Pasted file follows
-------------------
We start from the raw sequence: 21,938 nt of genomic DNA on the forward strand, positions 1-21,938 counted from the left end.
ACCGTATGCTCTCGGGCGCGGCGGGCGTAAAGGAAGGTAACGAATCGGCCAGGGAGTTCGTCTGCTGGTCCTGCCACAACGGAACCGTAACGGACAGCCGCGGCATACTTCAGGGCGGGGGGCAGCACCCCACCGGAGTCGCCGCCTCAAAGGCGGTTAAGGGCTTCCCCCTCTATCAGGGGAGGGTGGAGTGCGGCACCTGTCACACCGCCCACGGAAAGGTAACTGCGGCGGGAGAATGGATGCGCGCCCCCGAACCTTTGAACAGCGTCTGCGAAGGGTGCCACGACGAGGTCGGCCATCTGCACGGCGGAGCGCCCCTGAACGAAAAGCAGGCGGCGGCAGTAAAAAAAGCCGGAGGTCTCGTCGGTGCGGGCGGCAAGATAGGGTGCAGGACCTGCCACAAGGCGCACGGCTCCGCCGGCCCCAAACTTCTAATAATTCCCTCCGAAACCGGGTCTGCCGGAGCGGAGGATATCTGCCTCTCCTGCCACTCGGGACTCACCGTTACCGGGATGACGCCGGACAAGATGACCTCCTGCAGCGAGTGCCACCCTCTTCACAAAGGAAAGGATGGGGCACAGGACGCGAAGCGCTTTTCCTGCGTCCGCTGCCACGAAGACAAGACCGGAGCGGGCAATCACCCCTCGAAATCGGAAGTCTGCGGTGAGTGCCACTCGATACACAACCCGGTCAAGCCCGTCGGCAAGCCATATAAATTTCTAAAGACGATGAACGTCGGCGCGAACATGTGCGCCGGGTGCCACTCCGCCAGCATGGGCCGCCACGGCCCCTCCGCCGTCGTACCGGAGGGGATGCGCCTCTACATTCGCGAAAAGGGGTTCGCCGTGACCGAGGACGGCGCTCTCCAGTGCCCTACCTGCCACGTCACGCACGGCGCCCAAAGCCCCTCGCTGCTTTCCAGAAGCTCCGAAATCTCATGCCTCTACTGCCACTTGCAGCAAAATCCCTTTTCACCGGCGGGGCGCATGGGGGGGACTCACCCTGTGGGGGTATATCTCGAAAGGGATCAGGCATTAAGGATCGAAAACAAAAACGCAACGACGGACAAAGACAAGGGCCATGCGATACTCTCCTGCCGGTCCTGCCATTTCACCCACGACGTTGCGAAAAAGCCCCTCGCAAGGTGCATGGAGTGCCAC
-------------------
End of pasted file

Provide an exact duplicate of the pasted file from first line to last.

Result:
We start from the raw sequence: 21,938 nt of genomic DNA on the forward strand, positions 1-21,938 counted from the left end.
ACCGTATGCTCTCGGGCGCGGCGGGCGTAAAGGAAGGTAACGAATCGGCCAGGGAGTTCGTCTGCTGGTCCTGCCACAACGGAACCGTAACGGACAGCCGCGGCATACTTCAGGGCGGGGGGCAGCACCCCACCGGAGTCGCCGCCTCAAAGGCGGTTAAGGGCTTCCCCCTCTATCAGGGGAGGGTGGAGTGCGGCACCTGTCACACCGCCCACGGAAAGGTAACTGCGGCGGGAGAATGGATGCGCGCCCCCGAACCTTTGAACAGCGTCTGCGAAGGGTGCCACGACGAGGTCGGCCATCTGCACGGCGGAGCGCCCCTGAACGAAAAGCAGGCGGCGGCAGTAAAAAAAGCCGGAGGTCTCGTCGGTGCGGGCGGCAAGATAGGGTGCAGGACCTGCCACAAGGCGCACGGCTCCGCCGGCCCCAAACTTCTAATAATTCCCTCCGAAACCGGGTCTGCCGGAGCGGAGGATATCTGCCTCTCCTGCCACTCGGGACTCACCGTTACCGGGATGACGCCGGACAAGATGACCTCCTGCAGCGAGTGCCACCCTCTTCACAAAGGAAAGGATGGGGCACAGGACGCGAAGCGCTTTTCCTGCGTCCGCTGCCACGAAGACAAGACCGGAGCGGGCAATCACCCCTCGAAATCGGAAGTCTGCGGTGAGTGCCACTCGATACACAACCCGGTCAAGCCCGTCGGCAAGCCATATAAATTTCTAAAGACGATGAACGTCGGCGCGAACATGTGCGCCGGGTGCCACTCCGCCAGCATGGGCCGCCACGGCCCCTCCGCCGTCGTACCGGAGGGGATGCGCCTCTACATTCGCGAAAAGGGGTTCGCCGTGACCGAGGACGGCGCTCTCCAGTGCCCTACCTGCCACGTCACGCACGGCGCCCAAAGCCCCTCGCTGCTTTCCAGAAGCTCCGAAATCTCATGCCTCTACTGCCACTTGCAGCAAAATCCCTTTTCACCGGCGGGGCGCATGGGGGGGACTCACCCTGTGGGGGTATATCTCGAAAGGGATCAGGCATTAAGGATCGAAAACAAAAACGCAACGACGGACAAAGACAAGGGCCATGCGATACTCTCCTGCCGGTCCTGCCATTTCACCCACGACGTTGCGAAAAAGCCCCTCGCAAGGTGCATGGAGTGCCAC